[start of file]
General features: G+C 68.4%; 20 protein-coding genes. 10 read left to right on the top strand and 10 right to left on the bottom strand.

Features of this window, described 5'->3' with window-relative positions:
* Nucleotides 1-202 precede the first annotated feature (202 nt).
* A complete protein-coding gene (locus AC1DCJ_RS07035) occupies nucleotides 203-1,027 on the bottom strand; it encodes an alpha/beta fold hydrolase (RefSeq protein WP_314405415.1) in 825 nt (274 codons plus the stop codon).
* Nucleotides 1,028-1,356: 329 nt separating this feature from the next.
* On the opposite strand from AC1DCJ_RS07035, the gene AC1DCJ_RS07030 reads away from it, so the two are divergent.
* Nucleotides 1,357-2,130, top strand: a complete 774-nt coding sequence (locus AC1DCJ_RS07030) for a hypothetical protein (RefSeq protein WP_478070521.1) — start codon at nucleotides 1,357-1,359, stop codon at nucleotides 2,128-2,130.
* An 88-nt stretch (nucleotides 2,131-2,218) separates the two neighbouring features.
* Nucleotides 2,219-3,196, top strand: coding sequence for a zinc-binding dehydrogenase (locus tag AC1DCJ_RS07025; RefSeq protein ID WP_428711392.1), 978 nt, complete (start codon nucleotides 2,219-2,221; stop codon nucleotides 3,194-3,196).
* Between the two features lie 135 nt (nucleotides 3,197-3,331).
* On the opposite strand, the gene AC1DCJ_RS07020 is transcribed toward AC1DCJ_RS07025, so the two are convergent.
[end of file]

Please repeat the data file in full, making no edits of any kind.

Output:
General features: G+C 68.4%; 20 protein-coding genes. 10 read left to right on the top strand and 10 right to left on the bottom strand.

Features of this window, described 5'->3' with window-relative positions:
* Nucleotides 1-202 precede the first annotated feature (202 nt).
* A complete protein-coding gene (locus AC1DCJ_RS07035) occupies nucleotides 203-1,027 on the bottom strand; it encodes an alpha/beta fold hydrolase (RefSeq protein WP_314405415.1) in 825 nt (274 codons plus the stop codon).
* Nucleotides 1,028-1,356: 329 nt separating this feature from the next.
* On the opposite strand from AC1DCJ_RS07035, the gene AC1DCJ_RS07030 reads away from it, so the two are divergent.
* Nucleotides 1,357-2,130, top strand: a complete 774-nt coding sequence (locus AC1DCJ_RS07030) for a hypothetical protein (RefSeq protein WP_478070521.1) — start codon at nucleotides 1,357-1,359, stop codon at nucleotides 2,128-2,130.
* An 88-nt stretch (nucleotides 2,131-2,218) separates the two neighbouring features.
* Nucleotides 2,219-3,196, top strand: coding sequence for a zinc-binding dehydrogenase (locus tag AC1DCJ_RS07025; RefSeq protein ID WP_428711392.1), 978 nt, complete (start codon nucleotides 2,219-2,221; stop codon nucleotides 3,194-3,196).
* Between the two features lie 135 nt (nucleotides 3,197-3,331).
* On the opposite strand, the gene AC1DCJ_RS07020 is transcribed toward AC1DCJ_RS07025, so the two are convergent.